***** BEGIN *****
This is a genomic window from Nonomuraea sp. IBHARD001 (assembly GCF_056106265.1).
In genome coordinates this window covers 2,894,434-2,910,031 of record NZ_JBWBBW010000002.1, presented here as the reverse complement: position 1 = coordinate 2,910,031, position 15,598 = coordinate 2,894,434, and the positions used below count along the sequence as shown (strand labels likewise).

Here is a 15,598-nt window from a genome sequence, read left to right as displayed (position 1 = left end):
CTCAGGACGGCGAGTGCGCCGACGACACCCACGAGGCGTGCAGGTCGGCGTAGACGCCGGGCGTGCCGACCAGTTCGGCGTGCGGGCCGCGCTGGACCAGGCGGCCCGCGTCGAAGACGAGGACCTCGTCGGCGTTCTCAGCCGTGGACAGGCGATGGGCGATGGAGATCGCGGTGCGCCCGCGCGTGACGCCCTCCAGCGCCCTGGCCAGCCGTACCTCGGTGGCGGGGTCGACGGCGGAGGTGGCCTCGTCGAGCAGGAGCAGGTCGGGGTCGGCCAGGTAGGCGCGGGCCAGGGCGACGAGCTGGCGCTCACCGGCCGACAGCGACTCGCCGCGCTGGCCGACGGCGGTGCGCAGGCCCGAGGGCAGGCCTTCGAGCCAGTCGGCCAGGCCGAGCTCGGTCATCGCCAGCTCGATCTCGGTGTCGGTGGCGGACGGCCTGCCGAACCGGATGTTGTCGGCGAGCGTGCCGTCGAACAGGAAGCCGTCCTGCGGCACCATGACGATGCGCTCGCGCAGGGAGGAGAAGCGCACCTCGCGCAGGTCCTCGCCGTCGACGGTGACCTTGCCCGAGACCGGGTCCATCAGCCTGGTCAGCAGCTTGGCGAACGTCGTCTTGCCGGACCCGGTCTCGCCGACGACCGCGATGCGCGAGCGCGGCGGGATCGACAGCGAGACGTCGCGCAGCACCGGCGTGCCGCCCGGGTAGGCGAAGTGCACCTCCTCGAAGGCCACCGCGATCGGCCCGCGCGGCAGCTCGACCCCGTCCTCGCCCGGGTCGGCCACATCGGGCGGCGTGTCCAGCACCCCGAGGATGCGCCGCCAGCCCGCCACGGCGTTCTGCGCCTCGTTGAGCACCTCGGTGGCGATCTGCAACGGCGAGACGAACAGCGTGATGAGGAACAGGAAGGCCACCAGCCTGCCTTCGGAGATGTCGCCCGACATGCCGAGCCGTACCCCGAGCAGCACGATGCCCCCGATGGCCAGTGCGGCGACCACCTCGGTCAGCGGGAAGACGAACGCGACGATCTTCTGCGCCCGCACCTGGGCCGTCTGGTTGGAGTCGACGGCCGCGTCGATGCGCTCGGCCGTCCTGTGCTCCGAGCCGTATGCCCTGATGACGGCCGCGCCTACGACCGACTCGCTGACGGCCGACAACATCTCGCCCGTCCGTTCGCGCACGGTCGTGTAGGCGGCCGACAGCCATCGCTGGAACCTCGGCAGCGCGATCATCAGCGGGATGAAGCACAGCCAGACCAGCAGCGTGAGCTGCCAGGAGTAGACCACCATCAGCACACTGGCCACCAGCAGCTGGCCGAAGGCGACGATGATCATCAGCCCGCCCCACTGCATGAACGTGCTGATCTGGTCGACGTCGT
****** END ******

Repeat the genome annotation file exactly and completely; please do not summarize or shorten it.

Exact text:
This is a genomic window from Nonomuraea sp. IBHARD001 (assembly GCF_056106265.1).
In genome coordinates this window covers 2,894,434-2,910,031 of record NZ_JBWBBW010000002.1, presented here as the reverse complement: position 1 = coordinate 2,910,031, position 15,598 = coordinate 2,894,434, and the positions used below count along the sequence as shown (strand labels likewise).

Here is a 15,598-nt window from a genome sequence, read left to right as displayed (position 1 = left end):
CTCAGGACGGCGAGTGCGCCGACGACACCCACGAGGCGTGCAGGTCGGCGTAGACGCCGGGCGTGCCGACCAGTTCGGCGTGCGGGCCGCGCTGGACCAGGCGGCCCGCGTCGAAGACGAGGACCTCGTCGGCGTTCTCAGCCGTGGACAGGCGATGGGCGATGGAGATCGCGGTGCGCCCGCGCGTGACGCCCTCCAGCGCCCTGGCCAGCCGTACCTCGGTGGCGGGGTCGACGGCGGAGGTGGCCTCGTCGAGCAGGAGCAGGTCGGGGTCGGCCAGGTAGGCGCGGGCCAGGGCGACGAGCTGGCGCTCACCGGCCGACAGCGACTCGCCGCGCTGGCCGACGGCGGTGCGCAGGCCCGAGGGCAGGCCTTCGAGCCAGTCGGCCAGGCCGAGCTCGGTCATCGCCAGCTCGATCTCGGTGTCGGTGGCGGACGGCCTGCCGAACCGGATGTTGTCGGCGAGCGTGCCGTCGAACAGGAAGCCGTCCTGCGGCACCATGACGATGCGCTCGCGCAGGGAGGAGAAGCGCACCTCGCGCAGGTCCTCGCCGTCGACGGTGACCTTGCCCGAGACCGGGTCCATCAGCCTGGTCAGCAGCTTGGCGAACGTCGTCTTGCCGGACCCGGTCTCGCCGACGACCGCGATGCGCGAGCGCGGCGGGATCGACAGCGAGACGTCGCGCAGCACCGGCGTGCCGCCCGGGTAGGCGAAGTGCACCTCCTCGAAGGCCACCGCGATCGGCCCGCGCGGCAGCTCGACCCCGTCCTCGCCCGGGTCGGCCACATCGGGCGGCGTGTCCAGCACCCCGAGGATGCGCCGCCAGCCCGCCACGGCGTTCTGCGCCTCGTTGAGCACCTCGGTGGCGATCTGCAACGGCGAGACGAACAGCGTGATGAGGAACAGGAAGGCCACCAGCCTGCCTTCGGAGATGTCGCCCGACATGCCGAGCCGTACCCCGAGCAGCACGATGCCCCCGATGGCCAGTGCGGCGACCACCTCGGTCAGCGGGAAGACGAACGCGACGATCTTCTGCGCCCGCACCTGGGCCGTCTGGTTGGAGTCGACGGCCGCGTCGATGCGCTCGGCCGTCCTGTGCTCCGAGCCGTATGCCCTGATGACGGCCGCGCCTACGACCGACTCGCTGACGGCCGACAACATCTCGCCCGTCCGTTCGCGCACGGTCGTGTAGGCGGCCGACAGCCATCGCTGGAACCTCGGCAGCGCGATCATCAGCGGGATGAAGCACAGCCAGACCAGCAGCGTGAGCTGCCAGGAGTAGACCACCATCAGCACACTGGCCACCAGCAGCTGGCCGAAGGCGACGATGATCATCAGCCCGCCCCACTGCATGAACGTGCTGATCTGGTCGACGTCGT